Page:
You’re not going to visit all 10 of these statues in person, but you can visit them with your mind through this article about the world’s biggest statues! We give you the best 10 massive statues and then let you decide which one is the most majestic, giving you the information you need to make your own opinion. If we didn’t mention your favorite huge statue in this list of the world’s most massive statues, just tell us what it was in the comments section so we can add it on!
The Colossi of Memnon
One of the most famous statues in the world, The Colossi of Memnon is a pair of massive human-headed statues near the ancient city of Luxor, in southern Egypt. They were created to commemorate Pharaoh Amenhotep III, who reigned from about 1386 to 1349 BC. The statues are at least 23 meters (75 feet) tall with their pedestals and weigh an estimated 900 tons each. Sadly, they have been damaged by weathering and vandalism over the years.
The Statue of Liberty
One of the world’s most recognizable symbols of freedom is the Statue of Liberty in New York City. It was a gift from France, designed by French sculptor Frederic-Auguste Bartholdi and built by Gustave Eiffel. Its construction began in 1875, and it was completed on October 28, 1886.
The Great Sphinx
A popular tourist attraction in Giza, Egypt, the Great Sphinx is a statue of a reclining sphinx. It was sculpted from limestone quarried from the nearby range. The head of the Great Sphinx is now missing and for centuries it was assumed that this part had been destroyed or hidden when Napoleon’s soldiers invaded Egypt.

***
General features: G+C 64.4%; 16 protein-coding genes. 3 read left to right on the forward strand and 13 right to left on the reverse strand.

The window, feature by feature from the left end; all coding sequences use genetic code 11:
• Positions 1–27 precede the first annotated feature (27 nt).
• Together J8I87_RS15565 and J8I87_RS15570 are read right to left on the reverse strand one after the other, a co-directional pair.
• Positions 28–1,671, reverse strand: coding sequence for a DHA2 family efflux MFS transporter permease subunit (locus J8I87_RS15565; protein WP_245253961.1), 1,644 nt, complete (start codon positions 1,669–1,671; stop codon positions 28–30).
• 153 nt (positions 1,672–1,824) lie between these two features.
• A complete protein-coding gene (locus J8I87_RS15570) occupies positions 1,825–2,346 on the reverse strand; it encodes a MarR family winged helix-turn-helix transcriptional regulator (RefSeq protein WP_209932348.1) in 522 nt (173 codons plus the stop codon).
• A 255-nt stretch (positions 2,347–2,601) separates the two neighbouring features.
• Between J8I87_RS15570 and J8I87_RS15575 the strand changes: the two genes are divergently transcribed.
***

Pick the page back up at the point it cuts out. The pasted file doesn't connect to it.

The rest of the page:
Nelson’s Column, London
Nelson’s Column is a monument in Trafalgar Square, London that commemorates the victory of British Admiral Horatio Nelson against French and Spanish forces at the Battle of Trafalgar in 1805. The column was constructed between 1840 and 1843 to a design by William Railton at the behest of Queen Victoria in memory of her husband, Prince Albert.
Spring Temple Buddha, China
At 128 meters tall and weighing over 1200 tons, the Spring Temple Buddha is the largest statue in the world. Located in Lushan County, Heilongjiang Province, China, this colossal statue was constructed from 1997-2008 and has been recognized as one of the new seven wonders of the world. The Spring Temple Buddha is not only one of the tallest statues in the world but also one of its most durable.
Laykyun Setkyar, Myanmar (Burma)
Standing at 88.4 meters and weighing over 1000 tons, this massive statue of the Buddha is found in the small town of Laykyun Setkyar in Myanmar (Burma). The structure was erected in 2008 to commemorate 20 years since the country adopted democracy.
Located in the town of Vézelay, France, this statue of the Virgin Mary and Jesus Christ is over ten meters tall and was sculpted from stone. The statue was originally commissioned by Saint Bernard in 1147 as a sign of faith for the people during an epidemic. This sculpture has since been used as a pilgrimage site for Christians all around the world.
St. Martin’s church, Roudnice nad Labem, Czech Republic
Standing tall at over 100 feet, the statue of St. Martin is the second tallest in Europe and one of only a few to be taller than 100 feet. The 20th century sculptor Josef Václav Myslbek wanted to create a statue that would stand as a symbol of Christianity in his homeland, Czechoslovakia. His original design was for a 40-foot tall statue depicting Christ’s ascension into Heaven with an angel helping him rise up toward the clouds.
Ushiku Daibutsu, Japan
A massive statue of the Buddha is the centerpiece of Ushiku Daibutsu, a Buddhist temple in Japan. In 1989, the statue was built in honor of Kobo Daishi, founder of Shingon Buddhism. The statue stands at 108 meters tall and weights 121 tons. It cost $8 million to make and took two years to build.
Statue of Christ the Redeemer, Rio de Janeiro
Christ the Redeemer is a Brazilian statue of Jesus Christ in Rio de Janeiro, Brazil. It was inaugurated on October 12, 1931 and it measures 30 meters in height. The statue weighs 635 tons and is made of reinforced concrete and soapstone. It has been voted one of the New Seven Wonders of the World by popular vote in 2007.